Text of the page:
An updated diagnostic approach to subtype definition of vascular parkinsonism - Recommendations from an expert working group.
      ]. Likewise, the study comparing clinical features between VaP and PD showed more frequent postural instability in the VaP patients with PVH and DWMH [
      • Benitez-Rivero S.
      • Marin-Oyaga V.A.
      • Garcia-Solis D.
      • Huertas-Fernandez I.
      • Garcia-Gomez F.J.
      • Jesus S.
      • Caceres M.T.
      • Carrillo F.
      • Ortiz A.M.
      • Carballo M.
      • Mir P.
      Clinical features and 123I-FP-CIT SPECT imaging in vascular parkinsonism and Parkinson's disease.
      ]. Similar results are also found in the patients with PD. A recent study reported the association between axial parkinsonian symptoms and PVH, and between bradykinesia and DWMH [
      • Lee Y.
      • Ko J.
      • Choi Y.E.
      • Oh J.S.
      • Kim J.S.
      • Sunwoo M.K.
      • Yoon J.H.
      • Kang S.Y.
      • Hong J.Y.
      Areas of white matter hyperintensities and motor symptoms of Parkinson disease.
      ]. Considering that VaP mainly manifests with axial symptoms commonly referred to as "lower-body parkinsonism," this may be in accordance with our results.
      Contrary to common belief, BG hyperintensities score did not correlate with motor severity; but it did correlate with quantitatively measured DAT availability. A recent study with 23 VaP patients with visually normal DAT imaging showed a negative correlation between PVH and quantitative DAT availability [
      • Lee Y.H.
      • Lee S.
      • Chung S.J.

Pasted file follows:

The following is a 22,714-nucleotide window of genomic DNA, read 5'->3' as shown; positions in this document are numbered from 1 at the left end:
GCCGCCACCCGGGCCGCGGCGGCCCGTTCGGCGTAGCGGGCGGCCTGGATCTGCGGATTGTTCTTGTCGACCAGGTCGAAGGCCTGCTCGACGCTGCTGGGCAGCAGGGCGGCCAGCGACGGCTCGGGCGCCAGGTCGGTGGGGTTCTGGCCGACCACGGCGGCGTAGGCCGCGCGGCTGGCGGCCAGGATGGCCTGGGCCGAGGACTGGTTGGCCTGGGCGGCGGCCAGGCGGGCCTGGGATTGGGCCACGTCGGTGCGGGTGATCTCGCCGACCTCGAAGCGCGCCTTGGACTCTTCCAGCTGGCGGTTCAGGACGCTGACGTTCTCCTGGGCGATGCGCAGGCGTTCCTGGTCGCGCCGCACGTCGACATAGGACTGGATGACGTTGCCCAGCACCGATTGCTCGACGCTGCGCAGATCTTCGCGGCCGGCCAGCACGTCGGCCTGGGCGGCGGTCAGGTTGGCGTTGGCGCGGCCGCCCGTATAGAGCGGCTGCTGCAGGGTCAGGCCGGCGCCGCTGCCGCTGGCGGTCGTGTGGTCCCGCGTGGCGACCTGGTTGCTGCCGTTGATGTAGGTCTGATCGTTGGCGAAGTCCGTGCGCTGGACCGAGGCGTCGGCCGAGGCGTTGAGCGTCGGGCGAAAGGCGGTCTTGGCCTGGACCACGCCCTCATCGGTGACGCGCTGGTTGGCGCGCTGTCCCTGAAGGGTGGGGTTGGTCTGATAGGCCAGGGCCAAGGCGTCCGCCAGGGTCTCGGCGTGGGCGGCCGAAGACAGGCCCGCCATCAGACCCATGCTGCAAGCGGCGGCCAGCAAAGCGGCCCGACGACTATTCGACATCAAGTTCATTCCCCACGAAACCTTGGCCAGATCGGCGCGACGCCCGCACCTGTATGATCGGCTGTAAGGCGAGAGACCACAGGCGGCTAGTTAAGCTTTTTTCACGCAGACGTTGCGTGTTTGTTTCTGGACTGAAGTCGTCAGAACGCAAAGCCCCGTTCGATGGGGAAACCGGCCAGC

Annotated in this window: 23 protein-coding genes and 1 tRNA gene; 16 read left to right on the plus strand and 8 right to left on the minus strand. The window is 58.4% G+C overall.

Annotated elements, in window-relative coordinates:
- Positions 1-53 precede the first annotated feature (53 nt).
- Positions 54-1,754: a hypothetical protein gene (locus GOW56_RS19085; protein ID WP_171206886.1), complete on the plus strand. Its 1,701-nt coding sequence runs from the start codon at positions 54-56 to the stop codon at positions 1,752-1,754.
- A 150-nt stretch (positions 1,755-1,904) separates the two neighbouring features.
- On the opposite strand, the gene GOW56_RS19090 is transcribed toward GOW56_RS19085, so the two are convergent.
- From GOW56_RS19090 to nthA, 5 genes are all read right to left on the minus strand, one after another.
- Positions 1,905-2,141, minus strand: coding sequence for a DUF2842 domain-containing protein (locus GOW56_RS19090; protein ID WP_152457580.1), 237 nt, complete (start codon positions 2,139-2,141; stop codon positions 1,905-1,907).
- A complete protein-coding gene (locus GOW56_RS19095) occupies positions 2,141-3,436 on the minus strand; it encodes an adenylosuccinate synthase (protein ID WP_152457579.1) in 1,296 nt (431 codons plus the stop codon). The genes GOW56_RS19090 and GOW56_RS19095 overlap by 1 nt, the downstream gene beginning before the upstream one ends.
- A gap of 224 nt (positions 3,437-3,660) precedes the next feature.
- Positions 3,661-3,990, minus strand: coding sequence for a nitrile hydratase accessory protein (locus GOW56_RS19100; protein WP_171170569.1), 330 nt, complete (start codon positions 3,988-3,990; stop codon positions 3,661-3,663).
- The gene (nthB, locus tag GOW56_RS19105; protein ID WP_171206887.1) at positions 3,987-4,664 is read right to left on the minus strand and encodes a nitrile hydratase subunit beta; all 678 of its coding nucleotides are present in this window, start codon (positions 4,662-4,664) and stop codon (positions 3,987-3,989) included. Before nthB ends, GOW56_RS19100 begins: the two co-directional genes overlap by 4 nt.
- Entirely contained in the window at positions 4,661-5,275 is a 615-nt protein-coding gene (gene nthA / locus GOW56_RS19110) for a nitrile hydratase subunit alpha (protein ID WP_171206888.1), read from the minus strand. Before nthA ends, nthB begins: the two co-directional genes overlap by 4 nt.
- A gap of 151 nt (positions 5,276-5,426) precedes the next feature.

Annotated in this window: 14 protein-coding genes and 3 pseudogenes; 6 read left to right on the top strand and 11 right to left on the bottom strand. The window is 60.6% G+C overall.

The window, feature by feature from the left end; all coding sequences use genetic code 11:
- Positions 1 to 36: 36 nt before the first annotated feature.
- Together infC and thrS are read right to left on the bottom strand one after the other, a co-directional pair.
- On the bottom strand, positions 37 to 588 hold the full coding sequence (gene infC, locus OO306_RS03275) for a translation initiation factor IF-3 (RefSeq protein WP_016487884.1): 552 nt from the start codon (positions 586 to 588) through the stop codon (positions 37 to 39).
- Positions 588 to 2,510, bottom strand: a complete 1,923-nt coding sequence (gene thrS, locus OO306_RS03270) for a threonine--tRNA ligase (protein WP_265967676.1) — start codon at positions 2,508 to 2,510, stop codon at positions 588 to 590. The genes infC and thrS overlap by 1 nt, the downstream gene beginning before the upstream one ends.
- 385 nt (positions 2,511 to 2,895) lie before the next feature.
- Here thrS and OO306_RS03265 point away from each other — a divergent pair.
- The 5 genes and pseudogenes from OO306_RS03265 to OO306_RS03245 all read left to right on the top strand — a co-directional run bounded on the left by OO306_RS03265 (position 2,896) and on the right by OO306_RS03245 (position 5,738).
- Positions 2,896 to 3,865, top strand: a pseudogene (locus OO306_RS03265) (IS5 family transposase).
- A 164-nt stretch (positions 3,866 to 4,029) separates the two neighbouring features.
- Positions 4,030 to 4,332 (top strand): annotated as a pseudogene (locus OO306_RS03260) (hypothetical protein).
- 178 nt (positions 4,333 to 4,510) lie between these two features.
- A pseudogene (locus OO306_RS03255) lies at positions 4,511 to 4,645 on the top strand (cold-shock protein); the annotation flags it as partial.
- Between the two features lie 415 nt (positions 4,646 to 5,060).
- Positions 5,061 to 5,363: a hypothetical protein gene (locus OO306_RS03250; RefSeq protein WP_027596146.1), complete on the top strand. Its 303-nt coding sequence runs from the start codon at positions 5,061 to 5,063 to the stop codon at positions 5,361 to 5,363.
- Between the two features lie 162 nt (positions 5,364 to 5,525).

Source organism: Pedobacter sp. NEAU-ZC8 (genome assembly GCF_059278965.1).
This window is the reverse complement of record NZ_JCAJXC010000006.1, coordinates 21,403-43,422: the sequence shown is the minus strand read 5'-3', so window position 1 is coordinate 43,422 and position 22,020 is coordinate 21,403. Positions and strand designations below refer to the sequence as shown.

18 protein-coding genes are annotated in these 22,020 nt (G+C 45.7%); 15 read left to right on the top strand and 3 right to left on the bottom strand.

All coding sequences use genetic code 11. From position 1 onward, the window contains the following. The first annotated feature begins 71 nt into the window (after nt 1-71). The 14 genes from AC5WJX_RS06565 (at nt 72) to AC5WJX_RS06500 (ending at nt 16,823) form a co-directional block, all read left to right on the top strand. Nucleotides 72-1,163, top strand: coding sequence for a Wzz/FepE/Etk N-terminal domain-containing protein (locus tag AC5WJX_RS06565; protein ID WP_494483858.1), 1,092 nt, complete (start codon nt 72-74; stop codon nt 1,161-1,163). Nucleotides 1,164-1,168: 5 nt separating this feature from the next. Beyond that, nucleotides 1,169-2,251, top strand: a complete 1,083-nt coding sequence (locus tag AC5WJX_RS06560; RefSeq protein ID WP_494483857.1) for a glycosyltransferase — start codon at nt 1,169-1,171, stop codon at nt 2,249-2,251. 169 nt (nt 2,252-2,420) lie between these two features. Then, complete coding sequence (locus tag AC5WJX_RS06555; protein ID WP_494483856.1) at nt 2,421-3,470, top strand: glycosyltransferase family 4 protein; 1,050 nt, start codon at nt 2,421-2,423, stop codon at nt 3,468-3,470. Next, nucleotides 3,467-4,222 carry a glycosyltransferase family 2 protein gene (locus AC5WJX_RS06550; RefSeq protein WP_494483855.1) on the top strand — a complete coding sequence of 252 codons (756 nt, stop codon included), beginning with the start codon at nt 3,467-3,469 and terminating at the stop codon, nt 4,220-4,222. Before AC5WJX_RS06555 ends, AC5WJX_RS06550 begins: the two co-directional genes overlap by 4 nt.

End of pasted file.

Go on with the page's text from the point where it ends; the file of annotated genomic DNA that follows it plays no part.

• Yoo H.S.
      • Jung J.H.
      • Baik K.
      • Ye B.S.
      • Sohn Y.H.
      • Yun M.
      • Lee P.H.
      The pattern of FP-CIT PET in pure white matter hyperintensities-related vascular parkinsonism.
      ]. That study targeted the patients without basal ganglia lesions, but according to our results, DAT availability more readily correlates with BG hyperintensity score than PVH score. We suspect that DAT availability may be influenced by BG ischemia (even when basal ganglia is visually normal in MRI) because BG and PVH scores correlate with each other (R = 0.42, P < 0.001). Moreover, considering that DAT availability in PD patients does not necessarily reflect their motor severity, we can expect the same for the patients with VaP.
      Only a few studies report the association between diabetes and motor severity. A cohort study including 882 subjects without PD or dementia, diabetes was associated with worsening rigidity and gait (which are typical parkinsonian signs associated with VaP), but not with bradykinesia or tremor [